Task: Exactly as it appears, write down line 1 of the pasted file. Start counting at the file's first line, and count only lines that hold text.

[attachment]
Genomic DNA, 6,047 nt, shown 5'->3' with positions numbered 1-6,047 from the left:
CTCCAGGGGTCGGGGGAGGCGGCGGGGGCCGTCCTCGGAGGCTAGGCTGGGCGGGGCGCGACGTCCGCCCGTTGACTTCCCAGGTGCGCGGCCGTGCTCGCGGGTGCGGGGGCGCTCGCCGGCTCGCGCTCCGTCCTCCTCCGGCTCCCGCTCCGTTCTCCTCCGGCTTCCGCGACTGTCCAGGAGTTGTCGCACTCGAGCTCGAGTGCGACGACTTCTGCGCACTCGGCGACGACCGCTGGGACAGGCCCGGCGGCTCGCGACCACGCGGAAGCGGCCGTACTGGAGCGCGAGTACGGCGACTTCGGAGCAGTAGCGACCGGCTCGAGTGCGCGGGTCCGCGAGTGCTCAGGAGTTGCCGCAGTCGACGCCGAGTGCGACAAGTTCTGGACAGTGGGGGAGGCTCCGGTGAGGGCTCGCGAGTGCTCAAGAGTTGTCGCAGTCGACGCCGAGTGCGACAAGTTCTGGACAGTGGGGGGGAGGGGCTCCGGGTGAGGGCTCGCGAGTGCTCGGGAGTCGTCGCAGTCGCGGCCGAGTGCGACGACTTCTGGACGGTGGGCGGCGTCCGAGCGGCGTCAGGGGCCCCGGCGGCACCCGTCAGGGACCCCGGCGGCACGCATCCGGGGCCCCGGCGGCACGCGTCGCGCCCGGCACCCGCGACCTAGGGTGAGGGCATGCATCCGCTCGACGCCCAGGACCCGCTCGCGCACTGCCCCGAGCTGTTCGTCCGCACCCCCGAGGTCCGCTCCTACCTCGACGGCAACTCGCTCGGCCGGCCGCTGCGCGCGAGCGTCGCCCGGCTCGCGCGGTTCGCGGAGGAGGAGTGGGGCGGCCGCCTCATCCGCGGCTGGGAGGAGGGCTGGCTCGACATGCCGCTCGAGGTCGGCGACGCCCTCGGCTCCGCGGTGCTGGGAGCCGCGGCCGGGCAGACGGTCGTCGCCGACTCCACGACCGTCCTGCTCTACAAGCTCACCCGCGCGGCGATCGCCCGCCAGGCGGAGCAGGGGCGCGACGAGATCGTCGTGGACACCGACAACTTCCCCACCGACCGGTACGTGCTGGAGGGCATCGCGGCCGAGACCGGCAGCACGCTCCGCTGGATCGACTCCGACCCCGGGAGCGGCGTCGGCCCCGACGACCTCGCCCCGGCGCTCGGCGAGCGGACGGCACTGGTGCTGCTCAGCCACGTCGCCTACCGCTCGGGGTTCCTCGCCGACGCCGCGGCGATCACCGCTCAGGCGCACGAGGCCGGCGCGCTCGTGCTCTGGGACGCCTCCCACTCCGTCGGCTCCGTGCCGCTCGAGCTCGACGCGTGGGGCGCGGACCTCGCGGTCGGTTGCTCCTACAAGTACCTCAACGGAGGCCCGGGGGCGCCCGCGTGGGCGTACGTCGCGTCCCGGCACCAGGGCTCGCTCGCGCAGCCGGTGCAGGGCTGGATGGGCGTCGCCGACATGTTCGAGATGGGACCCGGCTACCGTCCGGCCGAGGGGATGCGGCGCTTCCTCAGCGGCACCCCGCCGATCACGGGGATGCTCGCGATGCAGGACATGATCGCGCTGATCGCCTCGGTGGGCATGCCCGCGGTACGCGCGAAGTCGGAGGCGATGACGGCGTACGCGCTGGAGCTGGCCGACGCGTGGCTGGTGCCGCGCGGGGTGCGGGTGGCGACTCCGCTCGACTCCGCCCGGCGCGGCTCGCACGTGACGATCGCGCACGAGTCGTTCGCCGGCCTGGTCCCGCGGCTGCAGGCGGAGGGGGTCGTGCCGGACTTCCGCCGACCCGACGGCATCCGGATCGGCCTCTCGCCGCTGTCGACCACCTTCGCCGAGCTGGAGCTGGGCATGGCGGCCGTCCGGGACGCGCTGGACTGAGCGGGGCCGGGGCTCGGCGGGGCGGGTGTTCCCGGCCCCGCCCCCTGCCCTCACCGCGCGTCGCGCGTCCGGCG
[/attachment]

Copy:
Genomic DNA, 6,047 nt, shown 5'->3' with positions numbered 1-6,047 from the left: